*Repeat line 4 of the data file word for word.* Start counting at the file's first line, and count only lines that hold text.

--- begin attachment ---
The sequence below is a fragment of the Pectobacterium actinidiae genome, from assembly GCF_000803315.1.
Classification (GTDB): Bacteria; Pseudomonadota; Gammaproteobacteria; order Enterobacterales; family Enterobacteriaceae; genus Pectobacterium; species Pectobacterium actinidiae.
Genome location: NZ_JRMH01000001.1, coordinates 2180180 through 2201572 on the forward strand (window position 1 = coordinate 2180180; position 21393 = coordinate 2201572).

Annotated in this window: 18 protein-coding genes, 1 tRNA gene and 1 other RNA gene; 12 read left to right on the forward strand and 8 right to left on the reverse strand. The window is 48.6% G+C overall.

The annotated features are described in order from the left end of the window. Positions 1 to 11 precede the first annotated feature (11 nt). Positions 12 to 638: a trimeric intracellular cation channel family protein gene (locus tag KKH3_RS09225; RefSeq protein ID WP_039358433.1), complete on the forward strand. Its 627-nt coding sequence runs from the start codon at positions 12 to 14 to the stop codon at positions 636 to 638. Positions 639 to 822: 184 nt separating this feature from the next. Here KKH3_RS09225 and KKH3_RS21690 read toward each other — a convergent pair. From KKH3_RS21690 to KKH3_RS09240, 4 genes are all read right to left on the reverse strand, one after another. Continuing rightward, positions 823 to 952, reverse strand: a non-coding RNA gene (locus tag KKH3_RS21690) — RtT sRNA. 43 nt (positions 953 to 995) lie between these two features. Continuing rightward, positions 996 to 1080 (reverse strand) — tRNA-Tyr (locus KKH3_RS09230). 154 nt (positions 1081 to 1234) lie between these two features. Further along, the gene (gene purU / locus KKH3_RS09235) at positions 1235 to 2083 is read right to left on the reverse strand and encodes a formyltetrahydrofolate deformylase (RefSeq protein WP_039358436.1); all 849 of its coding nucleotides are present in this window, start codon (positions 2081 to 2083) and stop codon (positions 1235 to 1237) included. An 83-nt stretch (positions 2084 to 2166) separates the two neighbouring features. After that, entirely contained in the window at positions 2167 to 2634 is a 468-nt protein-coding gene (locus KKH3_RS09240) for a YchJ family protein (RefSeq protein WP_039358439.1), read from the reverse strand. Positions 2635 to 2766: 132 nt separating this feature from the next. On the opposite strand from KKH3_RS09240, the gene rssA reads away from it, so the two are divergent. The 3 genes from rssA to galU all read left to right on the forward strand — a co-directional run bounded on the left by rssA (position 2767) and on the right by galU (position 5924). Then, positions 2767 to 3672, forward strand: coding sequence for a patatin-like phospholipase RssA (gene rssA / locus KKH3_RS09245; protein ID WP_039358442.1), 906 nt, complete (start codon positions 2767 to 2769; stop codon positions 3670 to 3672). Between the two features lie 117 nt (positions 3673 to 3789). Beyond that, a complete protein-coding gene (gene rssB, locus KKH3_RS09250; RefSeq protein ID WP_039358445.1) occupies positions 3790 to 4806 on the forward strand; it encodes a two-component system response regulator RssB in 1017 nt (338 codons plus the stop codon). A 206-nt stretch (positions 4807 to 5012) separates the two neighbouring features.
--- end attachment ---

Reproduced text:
Annotated in this window: 18 protein-coding genes, 1 tRNA gene and 1 other RNA gene; 12 read left to right on the forward strand and 8 right to left on the reverse strand. The window is 48.6% G+C overall.